Finding profitable trading strategies during a bear market is often challenging. Experienced traders, however, can use option contracts to profit in almost any economy or market situation. One options traders profit in a down market involves employing the use of put options. Whether the contract is purchased for protection, called a hedge, or sold as a play on falling prices, a put option has several advantages in a bear market when used correctly.

Hedging Downside Risk

Conservative options traders can use put options in a bear market to protect against losses on a position they currently own, called a long position. For example, if a trader owns 100 shares of ABC stock at a price of $50 per share, he or she can purchase a put option with a strike price of $55 as a form of insurance on the investment. In this scenario, if the stock price in a bear market moves below $50, the trader can exercise the put option, capturing a price higher than the market and securing a $5-per-share profit. Granted, the purchase price of the put option, called the premium, needs to be factored into the net profit calculation.

Lowering Acquisition Costs With Naked Puts

A riskier trade with potentially high profits, called a naked put, is another trading strategy to use in bear market trading. Not only do traders have the opportunity to pocket a nice premium from the sale of such puts, they can use this strategy to acquire shares of a stock at a great price. Say ABC stock is trading at $50 and falling in a bear market. The trader can sell a put contract, equal to 100 shares of the underlying stock, with a strike price of $40 and collect a nice premium. If the price falls below $40, the put is likely to be exercised, meaning the trader is obligated to purchase 100 shares of ABC at $40. His or her total cost for the shares is adjusted to include the premium collected, making this strategy a nice way to obtain stock at lower prices. The key to this trade's profitability lies with the likelihood the stock turns around and can be sold at a higher price later.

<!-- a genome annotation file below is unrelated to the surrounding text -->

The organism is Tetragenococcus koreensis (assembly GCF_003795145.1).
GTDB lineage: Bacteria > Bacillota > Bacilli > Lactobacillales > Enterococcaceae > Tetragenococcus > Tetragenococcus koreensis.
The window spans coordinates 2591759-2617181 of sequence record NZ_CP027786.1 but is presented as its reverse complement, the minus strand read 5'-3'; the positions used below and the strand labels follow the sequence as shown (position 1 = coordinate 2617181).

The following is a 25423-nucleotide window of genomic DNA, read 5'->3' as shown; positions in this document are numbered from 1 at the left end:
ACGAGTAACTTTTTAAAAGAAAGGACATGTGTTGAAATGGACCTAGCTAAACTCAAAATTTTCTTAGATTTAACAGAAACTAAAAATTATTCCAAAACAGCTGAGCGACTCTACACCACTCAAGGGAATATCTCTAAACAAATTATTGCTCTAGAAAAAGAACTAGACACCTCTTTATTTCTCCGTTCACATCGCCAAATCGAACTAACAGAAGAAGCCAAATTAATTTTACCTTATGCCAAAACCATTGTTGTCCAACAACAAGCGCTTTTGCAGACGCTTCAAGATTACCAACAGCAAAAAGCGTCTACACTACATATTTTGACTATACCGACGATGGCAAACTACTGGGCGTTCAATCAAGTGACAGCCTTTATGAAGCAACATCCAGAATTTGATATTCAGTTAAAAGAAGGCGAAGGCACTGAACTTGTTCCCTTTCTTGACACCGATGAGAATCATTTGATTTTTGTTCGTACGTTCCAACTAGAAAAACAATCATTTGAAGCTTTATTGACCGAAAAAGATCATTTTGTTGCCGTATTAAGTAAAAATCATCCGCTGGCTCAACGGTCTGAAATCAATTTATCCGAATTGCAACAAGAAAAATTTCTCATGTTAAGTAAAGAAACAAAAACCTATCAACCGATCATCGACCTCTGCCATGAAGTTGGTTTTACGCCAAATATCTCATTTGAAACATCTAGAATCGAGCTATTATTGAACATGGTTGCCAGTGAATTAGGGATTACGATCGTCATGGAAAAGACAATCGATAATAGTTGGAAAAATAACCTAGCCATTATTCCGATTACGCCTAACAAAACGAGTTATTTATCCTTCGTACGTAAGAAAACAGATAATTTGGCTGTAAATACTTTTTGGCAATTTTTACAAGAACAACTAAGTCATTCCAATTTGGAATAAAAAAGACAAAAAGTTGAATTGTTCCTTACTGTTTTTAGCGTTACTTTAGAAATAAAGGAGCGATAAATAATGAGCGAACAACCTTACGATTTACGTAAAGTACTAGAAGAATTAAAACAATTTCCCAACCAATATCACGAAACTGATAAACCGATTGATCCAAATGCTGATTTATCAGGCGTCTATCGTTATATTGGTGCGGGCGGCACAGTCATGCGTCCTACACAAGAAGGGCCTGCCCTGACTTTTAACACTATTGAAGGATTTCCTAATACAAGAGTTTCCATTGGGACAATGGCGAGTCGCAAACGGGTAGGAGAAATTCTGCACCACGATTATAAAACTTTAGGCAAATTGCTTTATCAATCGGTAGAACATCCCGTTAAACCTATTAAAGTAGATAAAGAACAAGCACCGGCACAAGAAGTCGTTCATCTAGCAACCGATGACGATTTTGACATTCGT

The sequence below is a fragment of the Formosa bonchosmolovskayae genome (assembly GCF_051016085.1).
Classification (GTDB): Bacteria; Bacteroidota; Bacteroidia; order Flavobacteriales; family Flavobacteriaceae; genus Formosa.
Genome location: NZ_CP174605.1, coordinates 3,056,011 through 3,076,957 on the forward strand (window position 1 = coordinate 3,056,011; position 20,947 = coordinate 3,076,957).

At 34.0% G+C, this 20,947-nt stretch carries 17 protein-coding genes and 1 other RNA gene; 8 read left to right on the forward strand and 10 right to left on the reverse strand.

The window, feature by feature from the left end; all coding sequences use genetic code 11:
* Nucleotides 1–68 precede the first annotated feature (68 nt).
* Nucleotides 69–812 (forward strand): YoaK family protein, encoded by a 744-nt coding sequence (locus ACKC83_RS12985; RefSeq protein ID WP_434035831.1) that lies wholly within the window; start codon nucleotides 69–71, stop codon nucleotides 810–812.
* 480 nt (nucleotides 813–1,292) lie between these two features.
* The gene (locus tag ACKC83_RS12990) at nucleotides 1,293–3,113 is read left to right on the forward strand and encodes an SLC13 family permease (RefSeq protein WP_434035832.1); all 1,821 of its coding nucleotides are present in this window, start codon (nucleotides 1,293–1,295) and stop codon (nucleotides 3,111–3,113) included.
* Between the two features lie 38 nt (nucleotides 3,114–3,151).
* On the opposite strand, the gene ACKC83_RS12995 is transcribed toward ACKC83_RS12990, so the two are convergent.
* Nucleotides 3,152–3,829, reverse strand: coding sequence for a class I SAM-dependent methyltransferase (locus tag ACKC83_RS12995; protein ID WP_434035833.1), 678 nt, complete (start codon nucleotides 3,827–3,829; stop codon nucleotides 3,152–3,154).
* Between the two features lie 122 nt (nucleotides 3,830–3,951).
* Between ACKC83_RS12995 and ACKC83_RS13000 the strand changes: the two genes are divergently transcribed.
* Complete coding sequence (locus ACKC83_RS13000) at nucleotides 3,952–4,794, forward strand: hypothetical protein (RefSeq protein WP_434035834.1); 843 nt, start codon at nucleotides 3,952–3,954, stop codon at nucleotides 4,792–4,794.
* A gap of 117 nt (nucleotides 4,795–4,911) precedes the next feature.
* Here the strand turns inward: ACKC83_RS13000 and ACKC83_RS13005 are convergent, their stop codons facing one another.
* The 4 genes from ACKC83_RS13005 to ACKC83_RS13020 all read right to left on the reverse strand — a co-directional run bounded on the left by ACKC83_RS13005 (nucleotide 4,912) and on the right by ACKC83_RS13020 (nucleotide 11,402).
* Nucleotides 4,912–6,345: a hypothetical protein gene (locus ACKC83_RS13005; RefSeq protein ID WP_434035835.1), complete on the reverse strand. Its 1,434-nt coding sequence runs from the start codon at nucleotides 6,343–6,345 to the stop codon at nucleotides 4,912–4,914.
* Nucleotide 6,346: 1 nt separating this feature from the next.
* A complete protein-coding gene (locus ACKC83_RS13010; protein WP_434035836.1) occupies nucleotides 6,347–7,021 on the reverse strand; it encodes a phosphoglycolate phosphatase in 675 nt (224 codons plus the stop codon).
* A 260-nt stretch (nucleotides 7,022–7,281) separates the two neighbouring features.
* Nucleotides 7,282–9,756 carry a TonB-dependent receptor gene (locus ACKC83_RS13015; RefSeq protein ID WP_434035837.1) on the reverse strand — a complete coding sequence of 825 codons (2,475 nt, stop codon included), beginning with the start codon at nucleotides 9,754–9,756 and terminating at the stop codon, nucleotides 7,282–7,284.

Proceed With Caution

Bear markets can take a toll on portfolios, so finding a way to make money in the meantime by selling put options can seem like a worthwhile trading strategy. In reality, as bear markets, or any market for that matter, are unpredictable, traders should only consider selling puts on stocks they would not ultimately mind owning. Likewise, consider strike prices only if you see value at that price. A strategy to collect only premiums as profit is much easier and safer to accomplish through selling covered calls, especially during a bear market.